EMPLOYER COVERAGE: AB1840(Horton) would produce information about the employers of the families on the Medi-Cal and Healthy Families programs. SB1414(Migden), dubbed the “Wal-Mart bill,” would require employers of 10,000 or more to pay into a fund if they do not spend a minimum level on health benefits. Both go to the Governor.
DRUGS: The high-profile agreement on prescription drug discounts AB2911(Nunez/Perata) did not mean that the drug companies came away without stopping consumer-backed legislation. Two bills on prescription drugs died in the last days, including AB452(Alarcon), to require a report to the Governor about the prices paid by Medi-Cal for medications; and AB71(Chan), to establish a clearinghouse for unbiased information about the safety and effectiveness of widely-used drugs. However, AB2877(Frommer) did pass, to create a website to assist consumers in comparison shopping about the retail cost of drugs between pharmacies. (While it was amended to take out references to the re-importation of drugs from other countries, it envisions a useful resource for consumers.)
OTHER MEASURES: Other items that passed included SB1534(Ortiz), a new measure to clarify counties’ ability to provide care to undocumented Californians. SB1312(Alquist) as part of licensing reform, would allow hospitals to be fined for patient care violations, in a manner similar to nursing homes–a major step in hospital accountability.
CALL TO ACTION: Organizational and individual letters are needed to urge the Governor to sign these bills, and those below. The governor’s address is:
Gov. Arnold Schwarzenegger
Sacramento, CA 95814
COMPREHENSIVE LIST: HOW HEALTH CONSUMER BILLS FARED
Following is a list — by category — of bills health advocates have worked on this year, and that were supported by Health Access California:
HEALTH CARE COVERAGE
Major coverage expansion
SB840 (Kuehl) As the California Health Insurance Reliability Act, creates a universal, publicly-financed (single-payer) health care system, similar to Medicare Sent to Governor
Measures on Access and Coverage
AB1840 (Horton) Requires the state to disclose names of employers who, rather than providing health coverage, have their workers and their families on Medi-Cal and Healthy Families Sent to Governor.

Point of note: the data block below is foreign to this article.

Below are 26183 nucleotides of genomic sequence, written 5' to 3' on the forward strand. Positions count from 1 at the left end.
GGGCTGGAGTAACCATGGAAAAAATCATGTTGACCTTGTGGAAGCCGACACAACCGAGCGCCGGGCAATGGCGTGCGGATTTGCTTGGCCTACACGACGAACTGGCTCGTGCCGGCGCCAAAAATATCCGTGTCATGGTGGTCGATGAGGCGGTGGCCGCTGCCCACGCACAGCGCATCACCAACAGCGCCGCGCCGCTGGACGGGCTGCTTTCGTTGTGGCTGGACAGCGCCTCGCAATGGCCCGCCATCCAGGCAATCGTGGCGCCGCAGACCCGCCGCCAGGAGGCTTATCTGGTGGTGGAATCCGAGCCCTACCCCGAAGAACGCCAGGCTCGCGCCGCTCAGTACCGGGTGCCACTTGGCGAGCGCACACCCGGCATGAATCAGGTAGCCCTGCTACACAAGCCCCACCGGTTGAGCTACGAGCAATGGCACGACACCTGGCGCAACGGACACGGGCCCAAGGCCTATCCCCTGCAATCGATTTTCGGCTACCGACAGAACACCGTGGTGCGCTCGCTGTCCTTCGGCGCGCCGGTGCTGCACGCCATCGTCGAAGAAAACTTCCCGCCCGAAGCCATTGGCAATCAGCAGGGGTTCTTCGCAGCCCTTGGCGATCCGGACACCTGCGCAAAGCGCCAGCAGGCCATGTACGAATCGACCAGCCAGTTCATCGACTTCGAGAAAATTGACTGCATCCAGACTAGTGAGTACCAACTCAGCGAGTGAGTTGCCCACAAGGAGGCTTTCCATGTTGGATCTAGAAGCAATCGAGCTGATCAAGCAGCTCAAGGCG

AB1948 (Montanez) Creates a feasibility study on simplifying application for Medi-Cal and Healthy Families using CHDP Gateway and electronic application.Sent to Governor.
AB1971 (Chan) Extends the sunset for the Managed Risk Medical Insurance Program (MRMIP) and the Guaranteed Issue Pilot, which covers patients with “pre-existing conditions” unable to get coverage elsewhere Failed, but a narrower version was passed at the last minute in SB1702 (Speier)
AB2889 (Frommer) Prohibits health plans from discriminating against people who have been insured, but who have chronic or serious illnesses in certain instances. Sent to Governor.
SB437 (Escutia) Streamline and simplifies enrollment into children’s insurance programs. This is an extremely tame version of the bill, which was originally intended to expand coverage to all children in California Sent to governor.
SB1702 (Speier) Extends sunset for current Managed Risk Medical Insurance Program.
Sent to Governor.
CONSUMER PROTECTIONS AGAINST MEDICAL DEBT
Hospital Overcharging of uninsured patients
AB774 (Chan) Provides consumer protections against abusive hospital billing and collections practices, including those that charge uninsured patients multiple times what insurers pay for the same service. Patients under 350 percent of poverty, or with inadequate insurance qualify for discounts. Sent to Governor.
Affordable Prescription Drugs
AB2911 (Nunez/Perata) Authorizes the state to negotiate for the best possible price for up to 6 million Californians. The first three years, the program is voluntary. However, after August 1, 2010, if drug companies are not participating or their discounts are still insufficient, the state may use the purchasing power of its Medi-Cal program to steer some business away from less cooperative drug companies. Sent to Governor.
AB2877 (Frommer) Establishes a website for consumers to compare prices on prescription drugs, but no longer links to Canadian websites. Sent to Governor.
SB452 (Alarcon)Requires Medi-Cal to report to Governor on whether Medi-Cal prices are higher than prices for federal programs. Failed.
Medicare Part D Patient Protections
AB2170 (Chan) Creates a consumer report card on Medicare Part D prescription drug plans
Sent to Governor.
Allows the state to monitor Part D prescription drug plans in the same way it monitors health plans. Sent to Governor.
SB1405 (Soto) Creates a Task Force on Reimbursement for Language Services to recommend actions for achieving linguistic access to care. Pulled from vote. Author & advocates working with Administration.
SB1704 (Kuehl) Extends sunset for the existing California Health Benefits Review Program to 2011. Sent to Governor.
Prescription Drug Safety
AB71 (Chan/Frommer) Establishes a clearinghouse for information about the safety and effectiveness of prescription drugs that are advertised on television. Failed.
For questions or information, please call Hanh Kim Quach, policy coordinator at 916-497-0923 x 206 or firstname.lastname@example.org.